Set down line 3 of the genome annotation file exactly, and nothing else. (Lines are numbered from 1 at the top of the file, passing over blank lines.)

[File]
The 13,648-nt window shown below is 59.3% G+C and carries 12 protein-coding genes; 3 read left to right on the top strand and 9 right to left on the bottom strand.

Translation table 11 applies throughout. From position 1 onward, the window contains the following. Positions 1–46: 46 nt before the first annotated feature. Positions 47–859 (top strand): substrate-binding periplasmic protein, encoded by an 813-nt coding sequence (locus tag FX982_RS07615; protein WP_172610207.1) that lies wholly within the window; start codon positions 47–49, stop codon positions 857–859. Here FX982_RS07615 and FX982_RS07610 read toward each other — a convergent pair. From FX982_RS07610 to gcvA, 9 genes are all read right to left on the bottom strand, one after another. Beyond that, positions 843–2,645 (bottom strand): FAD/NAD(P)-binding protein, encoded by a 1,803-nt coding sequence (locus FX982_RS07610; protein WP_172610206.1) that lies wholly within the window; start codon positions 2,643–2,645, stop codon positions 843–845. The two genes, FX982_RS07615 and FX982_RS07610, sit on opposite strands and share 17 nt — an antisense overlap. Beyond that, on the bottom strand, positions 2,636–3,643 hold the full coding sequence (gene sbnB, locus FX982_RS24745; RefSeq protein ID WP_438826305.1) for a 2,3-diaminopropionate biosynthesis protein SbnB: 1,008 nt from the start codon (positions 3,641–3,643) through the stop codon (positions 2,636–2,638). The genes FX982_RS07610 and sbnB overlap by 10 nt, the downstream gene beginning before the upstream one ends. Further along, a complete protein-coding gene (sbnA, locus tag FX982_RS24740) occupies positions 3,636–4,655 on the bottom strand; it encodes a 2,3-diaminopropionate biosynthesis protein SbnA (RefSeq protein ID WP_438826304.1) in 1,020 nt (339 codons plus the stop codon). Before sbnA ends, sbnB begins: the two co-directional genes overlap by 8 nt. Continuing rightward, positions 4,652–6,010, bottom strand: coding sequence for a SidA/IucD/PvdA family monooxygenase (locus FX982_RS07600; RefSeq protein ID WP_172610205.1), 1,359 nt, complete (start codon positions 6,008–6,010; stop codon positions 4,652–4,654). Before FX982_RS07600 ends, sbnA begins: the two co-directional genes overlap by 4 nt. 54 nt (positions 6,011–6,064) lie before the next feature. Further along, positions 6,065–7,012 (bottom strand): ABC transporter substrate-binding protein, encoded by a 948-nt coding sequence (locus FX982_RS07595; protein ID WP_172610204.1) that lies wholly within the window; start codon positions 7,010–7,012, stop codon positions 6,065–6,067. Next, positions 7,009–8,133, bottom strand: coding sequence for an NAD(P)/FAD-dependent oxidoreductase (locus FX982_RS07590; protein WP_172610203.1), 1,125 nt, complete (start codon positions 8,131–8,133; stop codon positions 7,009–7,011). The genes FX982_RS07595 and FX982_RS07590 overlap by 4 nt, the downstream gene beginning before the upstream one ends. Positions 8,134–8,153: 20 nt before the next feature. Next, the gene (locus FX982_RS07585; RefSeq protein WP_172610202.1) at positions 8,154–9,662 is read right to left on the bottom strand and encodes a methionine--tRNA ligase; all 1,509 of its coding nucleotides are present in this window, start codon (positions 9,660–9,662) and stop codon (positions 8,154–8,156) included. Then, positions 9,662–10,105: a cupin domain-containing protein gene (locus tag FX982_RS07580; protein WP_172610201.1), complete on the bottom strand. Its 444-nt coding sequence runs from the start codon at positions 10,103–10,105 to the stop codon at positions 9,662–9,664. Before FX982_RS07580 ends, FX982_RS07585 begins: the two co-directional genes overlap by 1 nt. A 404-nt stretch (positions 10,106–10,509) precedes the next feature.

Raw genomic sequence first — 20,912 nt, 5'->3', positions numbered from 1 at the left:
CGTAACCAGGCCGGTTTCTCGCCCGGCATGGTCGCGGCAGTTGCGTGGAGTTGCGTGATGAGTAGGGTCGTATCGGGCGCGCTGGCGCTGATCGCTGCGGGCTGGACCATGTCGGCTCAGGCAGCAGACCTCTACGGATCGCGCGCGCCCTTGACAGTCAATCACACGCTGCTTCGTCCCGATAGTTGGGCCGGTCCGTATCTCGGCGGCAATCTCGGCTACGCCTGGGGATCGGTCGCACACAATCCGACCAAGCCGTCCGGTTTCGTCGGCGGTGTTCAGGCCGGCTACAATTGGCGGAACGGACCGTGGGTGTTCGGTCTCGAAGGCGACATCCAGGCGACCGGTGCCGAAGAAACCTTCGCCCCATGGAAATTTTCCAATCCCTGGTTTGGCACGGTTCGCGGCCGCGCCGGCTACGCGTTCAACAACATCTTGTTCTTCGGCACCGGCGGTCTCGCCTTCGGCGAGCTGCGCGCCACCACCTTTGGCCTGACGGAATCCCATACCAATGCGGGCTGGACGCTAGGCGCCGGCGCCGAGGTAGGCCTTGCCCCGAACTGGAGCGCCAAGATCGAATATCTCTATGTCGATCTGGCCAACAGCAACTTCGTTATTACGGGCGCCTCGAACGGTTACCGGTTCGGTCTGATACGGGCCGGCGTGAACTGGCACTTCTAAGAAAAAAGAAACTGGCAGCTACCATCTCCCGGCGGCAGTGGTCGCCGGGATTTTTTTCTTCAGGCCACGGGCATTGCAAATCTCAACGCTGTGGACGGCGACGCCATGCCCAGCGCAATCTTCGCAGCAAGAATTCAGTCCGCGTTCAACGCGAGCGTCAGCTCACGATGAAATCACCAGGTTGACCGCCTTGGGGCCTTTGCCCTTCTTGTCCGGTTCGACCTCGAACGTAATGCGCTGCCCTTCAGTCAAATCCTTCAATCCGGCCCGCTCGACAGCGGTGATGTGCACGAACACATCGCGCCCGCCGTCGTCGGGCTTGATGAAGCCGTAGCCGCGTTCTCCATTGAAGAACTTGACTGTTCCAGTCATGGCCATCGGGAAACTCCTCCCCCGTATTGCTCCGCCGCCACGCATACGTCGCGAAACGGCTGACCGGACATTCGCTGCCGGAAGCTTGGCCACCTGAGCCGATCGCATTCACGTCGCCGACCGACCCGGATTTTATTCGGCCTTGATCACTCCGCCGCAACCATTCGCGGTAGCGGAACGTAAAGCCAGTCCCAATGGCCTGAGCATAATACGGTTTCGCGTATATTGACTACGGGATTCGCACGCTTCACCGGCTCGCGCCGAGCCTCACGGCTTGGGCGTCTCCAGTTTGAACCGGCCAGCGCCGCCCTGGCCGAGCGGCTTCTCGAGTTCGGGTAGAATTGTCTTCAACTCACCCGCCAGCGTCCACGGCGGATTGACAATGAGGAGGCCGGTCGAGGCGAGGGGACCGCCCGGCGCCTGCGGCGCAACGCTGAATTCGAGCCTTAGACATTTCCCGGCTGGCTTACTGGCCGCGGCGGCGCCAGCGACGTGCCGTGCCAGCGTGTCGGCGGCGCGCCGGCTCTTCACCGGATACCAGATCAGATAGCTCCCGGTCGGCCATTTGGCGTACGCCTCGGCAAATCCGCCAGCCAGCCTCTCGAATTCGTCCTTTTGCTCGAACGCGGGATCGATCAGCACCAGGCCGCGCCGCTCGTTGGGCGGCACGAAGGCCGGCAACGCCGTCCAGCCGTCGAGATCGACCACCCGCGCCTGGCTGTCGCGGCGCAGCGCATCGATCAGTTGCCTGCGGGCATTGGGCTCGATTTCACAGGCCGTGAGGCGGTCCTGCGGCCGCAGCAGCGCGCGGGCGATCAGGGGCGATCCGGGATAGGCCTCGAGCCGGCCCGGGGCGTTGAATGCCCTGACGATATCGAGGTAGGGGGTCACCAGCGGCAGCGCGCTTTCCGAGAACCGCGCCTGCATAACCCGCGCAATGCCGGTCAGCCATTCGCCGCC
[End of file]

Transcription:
Raw genomic sequence first — 20,912 nt, 5'->3', positions numbered from 1 at the left: